Social Security Disability or SSI and Retirement You cannot get Social Security Disability (on your…
Complying with your doctor’s advice is a critical step in the Social Security Disability claims process. Carpenters use hammers, saws, and screwdrivers as their tools to build. Social Security Disability Lawyers use medical records for disability as their tools to build cases. These medical records contain information that helps us prove the allegations of disability. Therefore, it is vital that these records be consistent. Consistent in duration and in content. Judges expect a claimant to see doctors on an ongoing, consistent basis. Additionally, the evidence should also demonstrate consistent complaints and limitations. Most successful Social Security claims include not only evidence which documents what you are telling your doctors about how you feel, but they also include consistent objective evidence. Objective evidence includes things like MRIs, x-rays, physical examinations, mental status examinations, or neuropsychological testing.
When discussing your complaints or symptoms, it is important to be accurate with your complaints. Using words like better, the same, or even stable give an impression that you are doing better than what you really are. Too many times judges will take a word like “better” or “stable” and equate those terms with non-disability functioning. If you are still in pain, say so. If you are still depressed, say so. It is not only accurate, but will help with the overall presentation of the case. Please be sure to tell your doctor if you have problems concentrating, problems leaving the home, panic attacks, crying spells, lack of anger control, issues standing, problems walking, problems lifting, or if you need to periodically lay down throughout the day. If you truthfully tell your doctor about these symptoms, they will wind up in your medical record. This will ultimately bolster your testimony and will help you to prove your case to the judge.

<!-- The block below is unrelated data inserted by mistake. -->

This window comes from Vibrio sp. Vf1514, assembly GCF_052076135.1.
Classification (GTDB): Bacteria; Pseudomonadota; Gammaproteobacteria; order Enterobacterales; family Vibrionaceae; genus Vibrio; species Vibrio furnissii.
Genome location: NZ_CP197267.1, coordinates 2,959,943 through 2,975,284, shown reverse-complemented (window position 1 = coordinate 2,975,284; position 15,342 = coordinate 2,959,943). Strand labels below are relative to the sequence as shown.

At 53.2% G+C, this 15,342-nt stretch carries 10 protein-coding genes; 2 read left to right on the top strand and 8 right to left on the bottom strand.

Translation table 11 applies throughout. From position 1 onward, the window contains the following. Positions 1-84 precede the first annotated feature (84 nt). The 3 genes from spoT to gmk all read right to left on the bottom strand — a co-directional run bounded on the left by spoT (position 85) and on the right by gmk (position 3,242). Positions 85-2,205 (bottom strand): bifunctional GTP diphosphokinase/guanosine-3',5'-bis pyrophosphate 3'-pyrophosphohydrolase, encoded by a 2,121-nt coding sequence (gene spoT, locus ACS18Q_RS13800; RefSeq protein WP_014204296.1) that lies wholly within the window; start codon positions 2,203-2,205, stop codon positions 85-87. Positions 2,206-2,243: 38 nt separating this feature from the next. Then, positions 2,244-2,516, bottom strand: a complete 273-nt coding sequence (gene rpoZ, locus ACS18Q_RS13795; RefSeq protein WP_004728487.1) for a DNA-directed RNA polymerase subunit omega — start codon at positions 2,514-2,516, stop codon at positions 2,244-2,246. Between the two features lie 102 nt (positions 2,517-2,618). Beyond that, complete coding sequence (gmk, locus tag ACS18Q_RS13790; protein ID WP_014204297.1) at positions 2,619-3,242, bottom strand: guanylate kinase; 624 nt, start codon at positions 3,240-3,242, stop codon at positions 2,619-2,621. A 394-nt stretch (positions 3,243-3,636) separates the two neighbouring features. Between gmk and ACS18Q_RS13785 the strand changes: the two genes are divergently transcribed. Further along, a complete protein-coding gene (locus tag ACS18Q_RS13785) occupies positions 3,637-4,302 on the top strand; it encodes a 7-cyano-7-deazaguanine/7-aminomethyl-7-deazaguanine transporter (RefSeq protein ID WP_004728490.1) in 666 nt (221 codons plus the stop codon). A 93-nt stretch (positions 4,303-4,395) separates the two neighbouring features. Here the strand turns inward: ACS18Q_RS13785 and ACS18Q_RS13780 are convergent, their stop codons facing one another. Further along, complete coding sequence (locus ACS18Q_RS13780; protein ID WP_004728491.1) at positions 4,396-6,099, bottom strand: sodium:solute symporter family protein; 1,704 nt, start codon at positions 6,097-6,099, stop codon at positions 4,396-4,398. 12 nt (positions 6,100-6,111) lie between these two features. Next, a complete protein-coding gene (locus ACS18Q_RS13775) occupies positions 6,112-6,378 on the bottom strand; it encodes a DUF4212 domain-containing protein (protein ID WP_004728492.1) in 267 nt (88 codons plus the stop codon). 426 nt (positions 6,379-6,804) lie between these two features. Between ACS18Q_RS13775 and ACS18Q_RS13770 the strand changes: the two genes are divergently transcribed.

Complying with Your Doctor’s Advice
When presenting a case, we look for the medical records for disability to be consistent with your testimony, which is also consistent with the opinions of the medical professional that offer such. When all of these are consistent and in line with each other, it makes it much harder to deny a person’s disability case.
There are times when you may not be able to make it to your medical appointment. If this happens be sure to call them and cancel. This is much better than having your doctors note that you simply didn’t show up. Explain to the person on the phone why you had to cancel. If you are in too much pain, say so. Hopefully they will note that in the record and it will further support your limitations.
Disability claimants can help provide their attorney with the tools they need to build their case. You can do your part to help them out.